Barbara Hughsly thus depos'd. Betweed 7 and 8 in the Morning the Prosecutor and others came to my House and took my Maid Servant from the Fire, and said she was the Woman that caus'd the three Soldiers to rob him. While they were in the Alley, the Prisoner Joseph Smith came out of a House with the Prosecutor's Cloths upon his Back and his Cane in his Hand. I went to seize him, and he offered to thrust the cane in my Face, but the People being with me we secured him.

Thomas Parker thus depos'd. Several People came to my House in the Morning, and Collier who was with them told me, that he had been rob'd by some body thereabouts. Why, says I, there are but few Houses in this Alley, and if some of you will stand at one end, and some at another to see who goes out, the rest may search within. By and by we saw Joseph Smith come out of Green's House. I took the Prosecutor's Cane and Wig from him, and ask'd him how he came by 'em. He said he found them in Broad St. Giles's, and that he bought the Coat in Crown-Court; but after we came from the Justice's with him, he told us that the other Prisoner Anderson and Country will were concerned with him in the Robbery, and desired us to look after them, and especially the last, for says he, That Country Will is the greatest Rogue of us all, for he has got all the Money and has run away with it.

Mary Williams thus depos'd. Between 2 or 3 in the Morning, I met the Prosecutor in Drury Lane, and ask'd him to give me a dram, and so he went with me to a Gin Shop, and treated me with three or four Quarterns, and then he desir'd me to help him to a Lodging, whereof I carry'd him to Welch Kates in Farr's Ally. Fanny Olifphant was one of her Lodgers, and the Prisoner Smith us'd to keep Company with her; And so when we came to Kates Door, we could not have a Lodging there, but however the Prosecutor (who was very drunk) gave me a six Pence (as I thought it to be) for my trouble. The Prisoner Smith, was sitting at the same time upon a Bank over against us; He came up to me, and swore he'd go snacks with me, I told him I had got no more that 6 pence from him, why then D - ye for a Bitch says he, get about your business, or by G - I'll murder ye, for I'll have the rest of his Cole my Self. I was glad to get out of the way, but as I turn'd the Corner of the Ally, I look'd back, and saw him knock the Prosecutor down, and what he did more I can't tell, for I went to Chalkleys Night-house in Princes-Street, and then I found that the Money, that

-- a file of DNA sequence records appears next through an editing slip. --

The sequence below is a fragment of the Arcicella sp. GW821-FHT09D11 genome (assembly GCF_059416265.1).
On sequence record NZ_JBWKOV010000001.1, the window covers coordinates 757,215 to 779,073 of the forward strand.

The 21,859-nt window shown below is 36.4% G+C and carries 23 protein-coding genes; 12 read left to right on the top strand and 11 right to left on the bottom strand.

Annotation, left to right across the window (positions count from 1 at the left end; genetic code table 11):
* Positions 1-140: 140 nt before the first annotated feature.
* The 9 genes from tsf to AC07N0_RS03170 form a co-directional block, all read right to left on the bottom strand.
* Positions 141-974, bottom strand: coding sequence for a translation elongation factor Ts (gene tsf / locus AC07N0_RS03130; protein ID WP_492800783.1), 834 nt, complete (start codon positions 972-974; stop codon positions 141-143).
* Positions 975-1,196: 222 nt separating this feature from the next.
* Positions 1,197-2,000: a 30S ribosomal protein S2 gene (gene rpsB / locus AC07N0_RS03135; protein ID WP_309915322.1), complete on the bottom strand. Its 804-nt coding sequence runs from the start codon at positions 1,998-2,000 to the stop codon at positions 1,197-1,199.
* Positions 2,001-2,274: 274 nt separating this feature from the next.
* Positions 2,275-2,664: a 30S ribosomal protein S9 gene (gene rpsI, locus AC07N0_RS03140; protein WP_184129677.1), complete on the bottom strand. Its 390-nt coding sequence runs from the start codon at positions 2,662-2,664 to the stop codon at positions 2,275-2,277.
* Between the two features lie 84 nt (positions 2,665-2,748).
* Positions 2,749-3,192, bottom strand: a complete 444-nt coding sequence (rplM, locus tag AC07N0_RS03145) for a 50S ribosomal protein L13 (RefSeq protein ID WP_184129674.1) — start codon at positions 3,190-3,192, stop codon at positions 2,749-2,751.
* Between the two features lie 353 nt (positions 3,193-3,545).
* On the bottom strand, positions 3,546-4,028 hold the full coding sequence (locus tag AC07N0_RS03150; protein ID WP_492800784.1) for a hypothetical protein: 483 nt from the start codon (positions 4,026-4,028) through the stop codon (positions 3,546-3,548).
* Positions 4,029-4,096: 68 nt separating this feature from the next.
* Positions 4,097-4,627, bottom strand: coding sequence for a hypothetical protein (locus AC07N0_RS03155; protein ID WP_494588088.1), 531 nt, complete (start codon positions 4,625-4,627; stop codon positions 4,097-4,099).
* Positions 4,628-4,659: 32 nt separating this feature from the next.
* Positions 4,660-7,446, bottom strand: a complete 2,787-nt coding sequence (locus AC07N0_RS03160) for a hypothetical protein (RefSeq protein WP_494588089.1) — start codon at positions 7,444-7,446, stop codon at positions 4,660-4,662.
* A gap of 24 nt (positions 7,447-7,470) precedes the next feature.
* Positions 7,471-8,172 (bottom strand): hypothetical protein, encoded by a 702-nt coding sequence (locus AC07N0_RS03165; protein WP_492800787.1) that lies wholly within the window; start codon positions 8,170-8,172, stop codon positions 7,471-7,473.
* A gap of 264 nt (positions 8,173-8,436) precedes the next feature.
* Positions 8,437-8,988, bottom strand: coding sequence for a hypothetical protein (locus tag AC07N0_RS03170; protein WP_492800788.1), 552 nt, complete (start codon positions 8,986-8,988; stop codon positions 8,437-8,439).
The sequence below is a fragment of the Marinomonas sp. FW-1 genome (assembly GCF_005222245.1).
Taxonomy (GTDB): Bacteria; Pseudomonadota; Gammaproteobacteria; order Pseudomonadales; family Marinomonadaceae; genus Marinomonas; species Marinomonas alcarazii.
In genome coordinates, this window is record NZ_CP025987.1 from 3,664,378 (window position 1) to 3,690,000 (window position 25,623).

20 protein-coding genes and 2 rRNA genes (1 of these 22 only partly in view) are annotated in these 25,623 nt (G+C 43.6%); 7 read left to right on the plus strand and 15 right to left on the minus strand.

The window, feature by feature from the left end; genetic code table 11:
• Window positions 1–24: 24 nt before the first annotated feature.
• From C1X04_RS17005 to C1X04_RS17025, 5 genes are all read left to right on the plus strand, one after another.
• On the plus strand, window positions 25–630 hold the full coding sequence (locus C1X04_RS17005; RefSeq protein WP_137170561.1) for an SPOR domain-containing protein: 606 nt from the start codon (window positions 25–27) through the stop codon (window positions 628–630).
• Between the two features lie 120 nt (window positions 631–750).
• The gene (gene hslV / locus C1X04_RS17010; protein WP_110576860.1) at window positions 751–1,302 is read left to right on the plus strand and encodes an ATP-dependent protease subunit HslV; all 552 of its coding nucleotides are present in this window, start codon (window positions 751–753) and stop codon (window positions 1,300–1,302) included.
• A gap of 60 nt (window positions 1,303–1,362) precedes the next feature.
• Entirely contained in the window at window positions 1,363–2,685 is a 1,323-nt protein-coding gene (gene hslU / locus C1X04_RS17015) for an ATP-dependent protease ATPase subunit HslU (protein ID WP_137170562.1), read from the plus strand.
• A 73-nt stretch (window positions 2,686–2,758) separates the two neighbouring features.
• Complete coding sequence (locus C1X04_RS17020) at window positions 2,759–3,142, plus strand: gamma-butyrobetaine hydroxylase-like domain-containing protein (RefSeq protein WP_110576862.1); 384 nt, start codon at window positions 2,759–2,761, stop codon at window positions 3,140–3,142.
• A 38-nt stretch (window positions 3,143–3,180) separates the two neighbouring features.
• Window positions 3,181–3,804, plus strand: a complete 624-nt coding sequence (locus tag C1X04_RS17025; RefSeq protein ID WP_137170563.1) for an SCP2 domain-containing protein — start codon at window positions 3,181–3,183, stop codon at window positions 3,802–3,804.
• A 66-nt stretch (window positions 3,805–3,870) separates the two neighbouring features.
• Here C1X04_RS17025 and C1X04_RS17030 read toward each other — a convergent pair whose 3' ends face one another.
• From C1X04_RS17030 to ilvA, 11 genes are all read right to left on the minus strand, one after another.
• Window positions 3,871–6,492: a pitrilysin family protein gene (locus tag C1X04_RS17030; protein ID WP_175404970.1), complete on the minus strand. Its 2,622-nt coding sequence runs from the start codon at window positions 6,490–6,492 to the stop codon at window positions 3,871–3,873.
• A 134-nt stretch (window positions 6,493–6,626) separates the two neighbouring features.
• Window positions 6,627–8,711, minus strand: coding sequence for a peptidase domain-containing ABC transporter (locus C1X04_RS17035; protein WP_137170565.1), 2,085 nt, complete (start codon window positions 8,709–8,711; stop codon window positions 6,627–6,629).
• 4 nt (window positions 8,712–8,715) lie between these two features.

the Prosecutor had given me, half a Guinea instead of a Sixpence.

Smith Confest before the Justice that himself, the other Prisoner, and Country Will , and Jenny Austin , took the Prosecutors Money and Cloths, when Moll Williams left him at Welsh Kates Door. There being nothing against Anderson, but Smiths Confestion, which could not affect him, the Jury Acquitted him, and found Smith Guilty . Death .